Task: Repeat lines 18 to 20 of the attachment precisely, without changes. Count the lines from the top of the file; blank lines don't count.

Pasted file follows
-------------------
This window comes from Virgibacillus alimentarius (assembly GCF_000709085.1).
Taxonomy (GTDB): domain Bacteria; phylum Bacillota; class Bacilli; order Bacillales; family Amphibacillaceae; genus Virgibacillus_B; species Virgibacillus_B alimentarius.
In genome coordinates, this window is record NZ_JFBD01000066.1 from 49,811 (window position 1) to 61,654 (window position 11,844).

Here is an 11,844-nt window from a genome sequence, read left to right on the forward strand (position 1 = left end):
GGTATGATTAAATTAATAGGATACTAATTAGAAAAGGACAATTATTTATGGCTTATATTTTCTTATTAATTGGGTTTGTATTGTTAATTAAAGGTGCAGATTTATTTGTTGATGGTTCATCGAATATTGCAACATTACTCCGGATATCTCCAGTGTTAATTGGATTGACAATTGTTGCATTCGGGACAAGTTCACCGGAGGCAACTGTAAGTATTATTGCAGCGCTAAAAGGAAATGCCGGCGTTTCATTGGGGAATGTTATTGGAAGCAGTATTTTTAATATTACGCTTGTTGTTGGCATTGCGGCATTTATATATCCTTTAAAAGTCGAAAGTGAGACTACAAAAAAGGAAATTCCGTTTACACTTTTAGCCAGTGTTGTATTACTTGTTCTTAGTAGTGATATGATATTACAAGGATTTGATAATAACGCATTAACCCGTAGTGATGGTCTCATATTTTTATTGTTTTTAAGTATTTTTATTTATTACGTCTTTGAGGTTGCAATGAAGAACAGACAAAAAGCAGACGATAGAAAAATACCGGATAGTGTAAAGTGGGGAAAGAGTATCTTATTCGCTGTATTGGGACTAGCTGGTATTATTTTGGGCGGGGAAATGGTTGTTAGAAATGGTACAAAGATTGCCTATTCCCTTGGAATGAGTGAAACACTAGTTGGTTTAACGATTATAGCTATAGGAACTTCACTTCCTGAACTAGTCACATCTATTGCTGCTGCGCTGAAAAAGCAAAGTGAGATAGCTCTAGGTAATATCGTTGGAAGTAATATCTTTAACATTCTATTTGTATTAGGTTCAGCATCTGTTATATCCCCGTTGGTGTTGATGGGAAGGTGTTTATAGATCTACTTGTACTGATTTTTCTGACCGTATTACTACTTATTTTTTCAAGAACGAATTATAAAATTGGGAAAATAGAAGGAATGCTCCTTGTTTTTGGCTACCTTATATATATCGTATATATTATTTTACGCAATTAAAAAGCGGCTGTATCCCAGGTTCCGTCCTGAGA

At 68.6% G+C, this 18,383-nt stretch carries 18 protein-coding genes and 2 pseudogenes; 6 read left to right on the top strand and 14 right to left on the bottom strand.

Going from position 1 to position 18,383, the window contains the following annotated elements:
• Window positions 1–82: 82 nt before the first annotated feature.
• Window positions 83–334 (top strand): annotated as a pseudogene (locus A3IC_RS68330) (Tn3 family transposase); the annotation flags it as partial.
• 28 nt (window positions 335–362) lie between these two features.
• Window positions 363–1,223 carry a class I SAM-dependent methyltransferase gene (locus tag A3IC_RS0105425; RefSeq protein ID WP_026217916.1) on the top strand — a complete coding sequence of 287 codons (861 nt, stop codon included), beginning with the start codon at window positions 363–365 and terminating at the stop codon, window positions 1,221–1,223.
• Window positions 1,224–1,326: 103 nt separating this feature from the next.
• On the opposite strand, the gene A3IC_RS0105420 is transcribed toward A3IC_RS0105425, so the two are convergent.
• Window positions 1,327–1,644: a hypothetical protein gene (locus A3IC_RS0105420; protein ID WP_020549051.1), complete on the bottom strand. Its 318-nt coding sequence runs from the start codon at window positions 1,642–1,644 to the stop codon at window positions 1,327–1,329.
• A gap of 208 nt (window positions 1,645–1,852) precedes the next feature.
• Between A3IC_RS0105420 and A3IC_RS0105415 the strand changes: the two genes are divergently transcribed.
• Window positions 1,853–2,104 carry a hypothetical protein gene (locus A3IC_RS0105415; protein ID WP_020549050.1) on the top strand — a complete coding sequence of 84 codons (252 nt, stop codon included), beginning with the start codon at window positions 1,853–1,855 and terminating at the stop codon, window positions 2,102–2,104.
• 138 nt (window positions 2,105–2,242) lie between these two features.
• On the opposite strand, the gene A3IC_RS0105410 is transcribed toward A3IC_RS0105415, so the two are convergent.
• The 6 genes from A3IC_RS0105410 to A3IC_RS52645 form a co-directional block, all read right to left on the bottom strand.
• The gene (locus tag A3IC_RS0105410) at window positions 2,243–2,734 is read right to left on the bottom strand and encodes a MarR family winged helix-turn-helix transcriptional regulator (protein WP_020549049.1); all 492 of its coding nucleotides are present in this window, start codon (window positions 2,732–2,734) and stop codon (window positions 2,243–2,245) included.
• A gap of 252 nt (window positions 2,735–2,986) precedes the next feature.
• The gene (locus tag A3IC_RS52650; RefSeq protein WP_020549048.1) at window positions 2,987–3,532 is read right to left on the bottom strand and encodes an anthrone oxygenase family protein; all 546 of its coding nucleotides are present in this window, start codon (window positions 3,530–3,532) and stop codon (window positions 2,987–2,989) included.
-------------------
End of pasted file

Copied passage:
• 138 nt (window positions 2,105–2,242) lie between these two features.
• On the opposite strand, the gene A3IC_RS0105410 is transcribed toward A3IC_RS0105415, so the two are convergent.
• The 6 genes from A3IC_RS0105410 to A3IC_RS52645 form a co-directional block, all read right to left on the bottom strand.